Reading difficulties are one of the most significant challenges for children with neurofibromatosis type 1 (NF1). The aims of this study were to identify and categorize the types of reading impairments experienced by children with NF1 and to establish predictors of poor reading in this population.
Children aged 7–12 years with NF1 (n = 60) were compared with typically developing children (n = 36). Poor word readers with NF1 were classified according to impairment type (i.e., phonological, surface, mixed), and their reading subskills were compared. A hierarchical multiple regression was conducted to identify predictors of word reading.
Compared to controls, children with NF1 demonstrated significantly poorer literacy abilities. Of the 49 children with NF1 classified as poor readers, 20 (41%) were classified with phonological dyslexia, 24 (49%) with mixed dyslexia, and 5 (10%) fell outside classification categories. Children with mixed dyslexia displayed the most severe reading impairments. Stronger working memory, better receptive language, and fewer inattentive behaviors predicted better word reading skills.
The majority of children with NF1 experience deficits in key reading skills which are essential for them to become successful readers. Weaknesses in working memory, receptive language, and attention are associated with reading difficulties in children with NF1.
Review a single-centre experience with pulmonary artery sling repair and evaluate risk factors for re-intervention.
Patients with surgically repaired pulmonary artery sling at a single institution between 1996 and 2018 were retrospectively reviewed. A univariate Cox regression analysis was used to evaluate variables for association with freedom from re-intervention.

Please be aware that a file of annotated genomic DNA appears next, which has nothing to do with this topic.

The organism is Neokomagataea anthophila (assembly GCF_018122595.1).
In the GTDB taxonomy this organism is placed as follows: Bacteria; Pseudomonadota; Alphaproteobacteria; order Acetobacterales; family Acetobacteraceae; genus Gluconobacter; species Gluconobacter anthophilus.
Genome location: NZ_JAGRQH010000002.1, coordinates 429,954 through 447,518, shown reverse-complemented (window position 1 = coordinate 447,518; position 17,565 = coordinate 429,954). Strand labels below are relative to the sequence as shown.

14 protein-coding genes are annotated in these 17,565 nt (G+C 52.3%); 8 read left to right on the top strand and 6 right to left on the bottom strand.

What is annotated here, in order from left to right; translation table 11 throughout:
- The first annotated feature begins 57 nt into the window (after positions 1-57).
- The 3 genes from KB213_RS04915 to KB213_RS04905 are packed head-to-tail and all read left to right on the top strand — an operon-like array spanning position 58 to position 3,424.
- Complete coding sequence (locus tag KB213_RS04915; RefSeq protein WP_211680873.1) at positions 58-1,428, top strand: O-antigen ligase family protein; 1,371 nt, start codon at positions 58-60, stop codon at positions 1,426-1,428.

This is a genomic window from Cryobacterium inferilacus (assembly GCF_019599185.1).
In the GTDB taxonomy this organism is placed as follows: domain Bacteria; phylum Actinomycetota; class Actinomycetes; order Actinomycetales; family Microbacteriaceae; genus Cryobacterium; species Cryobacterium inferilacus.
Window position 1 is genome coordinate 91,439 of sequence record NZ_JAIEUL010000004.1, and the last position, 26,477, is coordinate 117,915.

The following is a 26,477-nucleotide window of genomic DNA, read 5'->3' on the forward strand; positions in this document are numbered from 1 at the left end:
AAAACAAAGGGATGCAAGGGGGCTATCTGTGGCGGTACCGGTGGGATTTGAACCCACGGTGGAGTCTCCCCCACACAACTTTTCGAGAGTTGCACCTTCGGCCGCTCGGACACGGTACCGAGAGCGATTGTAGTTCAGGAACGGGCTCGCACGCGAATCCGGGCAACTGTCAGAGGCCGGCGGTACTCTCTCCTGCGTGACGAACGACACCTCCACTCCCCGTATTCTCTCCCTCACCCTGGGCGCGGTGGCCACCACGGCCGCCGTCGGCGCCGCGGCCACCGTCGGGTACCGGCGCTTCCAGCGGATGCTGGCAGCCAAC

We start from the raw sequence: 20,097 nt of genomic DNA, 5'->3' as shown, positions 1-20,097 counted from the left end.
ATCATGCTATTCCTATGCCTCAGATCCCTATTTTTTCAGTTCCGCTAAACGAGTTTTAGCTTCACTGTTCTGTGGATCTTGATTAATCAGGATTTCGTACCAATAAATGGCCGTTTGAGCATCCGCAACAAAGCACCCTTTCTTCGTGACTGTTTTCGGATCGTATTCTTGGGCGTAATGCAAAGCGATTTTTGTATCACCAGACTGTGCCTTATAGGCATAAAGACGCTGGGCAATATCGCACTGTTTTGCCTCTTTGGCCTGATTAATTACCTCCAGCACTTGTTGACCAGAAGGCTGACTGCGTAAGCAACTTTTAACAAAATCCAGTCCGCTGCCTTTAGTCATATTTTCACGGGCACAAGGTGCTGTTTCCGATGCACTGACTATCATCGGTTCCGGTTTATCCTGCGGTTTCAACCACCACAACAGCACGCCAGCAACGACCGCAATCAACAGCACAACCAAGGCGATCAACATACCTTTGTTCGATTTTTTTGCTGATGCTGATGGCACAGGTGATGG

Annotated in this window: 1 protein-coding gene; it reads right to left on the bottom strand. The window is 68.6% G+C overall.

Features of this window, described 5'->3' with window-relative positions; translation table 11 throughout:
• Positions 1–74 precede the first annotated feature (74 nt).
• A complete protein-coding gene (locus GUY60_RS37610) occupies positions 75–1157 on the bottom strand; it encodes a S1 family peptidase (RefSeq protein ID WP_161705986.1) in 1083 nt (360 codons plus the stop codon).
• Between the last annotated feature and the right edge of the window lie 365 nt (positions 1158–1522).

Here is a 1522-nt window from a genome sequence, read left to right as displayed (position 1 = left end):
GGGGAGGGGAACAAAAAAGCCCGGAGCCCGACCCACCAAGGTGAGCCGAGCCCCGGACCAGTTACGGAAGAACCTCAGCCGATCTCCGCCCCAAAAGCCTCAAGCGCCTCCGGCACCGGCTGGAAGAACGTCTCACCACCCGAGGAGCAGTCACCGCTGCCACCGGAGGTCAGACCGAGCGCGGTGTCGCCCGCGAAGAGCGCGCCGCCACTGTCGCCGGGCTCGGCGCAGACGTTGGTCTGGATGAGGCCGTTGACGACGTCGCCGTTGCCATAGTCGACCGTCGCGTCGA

Eighteen patients had pulmonary artery sling repair. At operation, median age and weight were 6.9 months (interquartile range 4.1–18.1) and 9.5 kg (interquartile range 6.5–14.5), respectively. A median hospital length of stay was 12 days (interquartile range 5.8–55.3). Twelve patients (67%) had complete tracheal rings, of whom six (50%) underwent tracheoplasty (five concurrently with pulmonary artery sling repair). Airway re-intervention was required in five (83%) of the six patients who underwent tracheoplasty. One patient had intraoperative diagnosis and repair of pulmonary artery sling during unrelated lesion repair and required tracheoplasty 24 days post-operatively. One patient died 55 days after pulmonary artery sling repair and tracheoplasty following multiple arrests and re-interventions. Median post-operative follow-up for surviving patients was 6.3 years (interquartile range 11 months–13 years), at which time freedom from re-intervention was 61%. When controlling for patient and tracheal size, initial tracheoplasty was associated with decreased freedom from re-intervention (hazard ratio 21.9, 95% confidence interval 1.7–284.3, p = 0.018).